Pick and Mix Christmas


I never dreamed that I would be able to achieve my idea of a perfect Christmas whilst living in Dubai but it is shaping up nicely to be just that. Black Friday, Cyber Monday and all the rest of the hideous panic buying that makes the countdown to December 25 a nightmare in the UK, is not happening here. It probably is at some level but that is my point, really. You don’t have to take part in all that if, like me, you hanker after a calmer lead up to Christmas.

In a country where Christmas is not a compulsory part of the cultural and religious landscape the preparations are proportionate. Everything required for a jingle bells and whistles celebration is available here, from real trees, to carol concerts – it’s just not in your face, 24 hours a day, for weeks in advance.

Don’t get me wrong, I love Christmas but I don’t like what it has become in the UK. First off, it seems to start shortly after the summer holiday season when the ‘shaping up and slimming down to sparkle’ articles start appearing in the magazines and the decorations line the aisles in the supermarkets.

Soon after that there are endless debates on whether the high street and online retailers can expect a ‘bumper’ Christmas, how much money will be made or not and the commercial wisdom of bringing the January sales forward to December whilst everyone is in spending mode. There is invariably an item that will famously not be available in the UK in time for Christmas morning and tales of disappointment or triumph associated with said item. Thanks to BBC Radio 4 I hear it all – from afar.

I have recently been introduced to a delightful pre-Christmas tradition by a Canadian friend. Basically, a group of of people each bake examples of a sweet ‘favourite’ festive item, in sufficient amounts to give to each of the participants, plus the recipe. The ‘Christmas exchange’ took place at the home of our our Canadian hostess where the theme had been executed to perfection and a beautifully decorated tree and a delicious lunch was waiting for us. We were Palestinian, Australian, American, Canadian and me from the UK. I struggle to find time to enjoy a festive event as relaxed as this when I’m home and it got me thinking about some of the things that get me in a pre-Christmas tizz. So, in no particular order, here’s my list.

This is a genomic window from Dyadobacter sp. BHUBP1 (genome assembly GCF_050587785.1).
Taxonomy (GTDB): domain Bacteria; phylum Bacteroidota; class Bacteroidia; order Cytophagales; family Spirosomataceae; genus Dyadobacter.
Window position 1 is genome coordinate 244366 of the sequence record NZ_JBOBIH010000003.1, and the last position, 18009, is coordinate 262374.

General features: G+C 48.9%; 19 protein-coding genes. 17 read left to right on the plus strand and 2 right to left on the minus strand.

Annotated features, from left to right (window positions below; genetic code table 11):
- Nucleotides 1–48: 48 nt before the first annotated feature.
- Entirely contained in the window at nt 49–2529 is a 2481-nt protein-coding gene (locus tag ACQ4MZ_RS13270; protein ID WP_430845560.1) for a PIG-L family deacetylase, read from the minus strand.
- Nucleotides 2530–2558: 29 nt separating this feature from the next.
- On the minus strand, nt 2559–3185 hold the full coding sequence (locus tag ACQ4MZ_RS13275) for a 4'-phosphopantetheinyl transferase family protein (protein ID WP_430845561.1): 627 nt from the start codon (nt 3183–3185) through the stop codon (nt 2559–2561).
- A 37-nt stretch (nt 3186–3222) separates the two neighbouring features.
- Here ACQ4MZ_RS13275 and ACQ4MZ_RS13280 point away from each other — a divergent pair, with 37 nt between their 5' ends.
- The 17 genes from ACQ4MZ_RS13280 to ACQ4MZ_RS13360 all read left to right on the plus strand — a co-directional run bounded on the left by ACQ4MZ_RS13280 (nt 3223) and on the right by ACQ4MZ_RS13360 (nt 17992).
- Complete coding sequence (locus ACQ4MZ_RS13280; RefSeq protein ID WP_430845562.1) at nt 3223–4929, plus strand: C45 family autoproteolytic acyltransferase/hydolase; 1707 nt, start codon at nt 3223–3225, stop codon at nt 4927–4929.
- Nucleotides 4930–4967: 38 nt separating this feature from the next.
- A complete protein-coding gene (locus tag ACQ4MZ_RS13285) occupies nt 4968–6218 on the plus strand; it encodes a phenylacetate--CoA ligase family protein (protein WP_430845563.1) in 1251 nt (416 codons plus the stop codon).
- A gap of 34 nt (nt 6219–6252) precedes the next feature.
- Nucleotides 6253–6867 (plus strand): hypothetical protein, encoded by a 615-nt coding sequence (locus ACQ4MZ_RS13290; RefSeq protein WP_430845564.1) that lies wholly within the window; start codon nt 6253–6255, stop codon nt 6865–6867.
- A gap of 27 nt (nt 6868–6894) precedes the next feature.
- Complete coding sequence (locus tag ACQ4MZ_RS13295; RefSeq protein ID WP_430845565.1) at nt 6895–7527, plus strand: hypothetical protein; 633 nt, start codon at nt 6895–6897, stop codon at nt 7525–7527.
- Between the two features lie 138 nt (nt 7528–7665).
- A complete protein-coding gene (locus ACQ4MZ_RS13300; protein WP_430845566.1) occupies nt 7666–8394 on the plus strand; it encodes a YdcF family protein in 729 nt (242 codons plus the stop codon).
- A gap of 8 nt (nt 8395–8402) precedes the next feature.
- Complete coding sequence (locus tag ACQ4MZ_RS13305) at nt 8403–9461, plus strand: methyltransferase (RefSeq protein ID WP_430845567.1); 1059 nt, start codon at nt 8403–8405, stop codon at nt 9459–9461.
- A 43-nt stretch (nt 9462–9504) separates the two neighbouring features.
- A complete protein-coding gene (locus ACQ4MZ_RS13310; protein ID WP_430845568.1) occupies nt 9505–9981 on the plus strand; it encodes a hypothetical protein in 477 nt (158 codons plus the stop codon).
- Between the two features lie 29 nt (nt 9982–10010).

Six festive preparations in the UK I will happily forgo this year:

1.The way Christmas TV adverts by large commercial organisations are delivered and received as short films, worthy of serious discussion by intelligent people. They are trying to sell us stuff. Nothing more.

2. The sinking feeling that comes with placing an order on Amazon and getting a delivery date that indicates the purchase may not arrive till January.

3. Queuing in the cold and dark to use the hole in the wall cash machine.

4. Clearing and defrosting the freezer in time to refill with enough food to feed the population of a small country.

5. Worrying about all the presents I haven’t yet bought, whether the turkey I have ordered is too big/ too small/ and whether train strikes or weather will disrupt our boys’ journey from London to Harrogate.

6. High street shopping when Wizard, Slade, Wham and Micheal Buble’s Christmas songs are the soundtrack to every purchase.

In a city where shopping and spending is practically a national sport and glitter and sparkle are year-round necessities, Christmas is cut down to size in Dubai. This week it is certainly outshone by National Day celebrations. On December 2 the UAE celebrates forty four years of unity. A street parade with carnival atmosphere kicked this off last weekend.

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The musical procession went past our apartment and given the dreadful events in Paris it was heart-warming to see so many nationalities and cultures represented in the floats that made their way along Mohammad Bin Rashid Boulevard. A lot of flag waving and pride? Yes but the message on one banner was the one I took away with me.

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It simply read, “We All Smile in the Same Language”. A great motto for a Christmas cracker!

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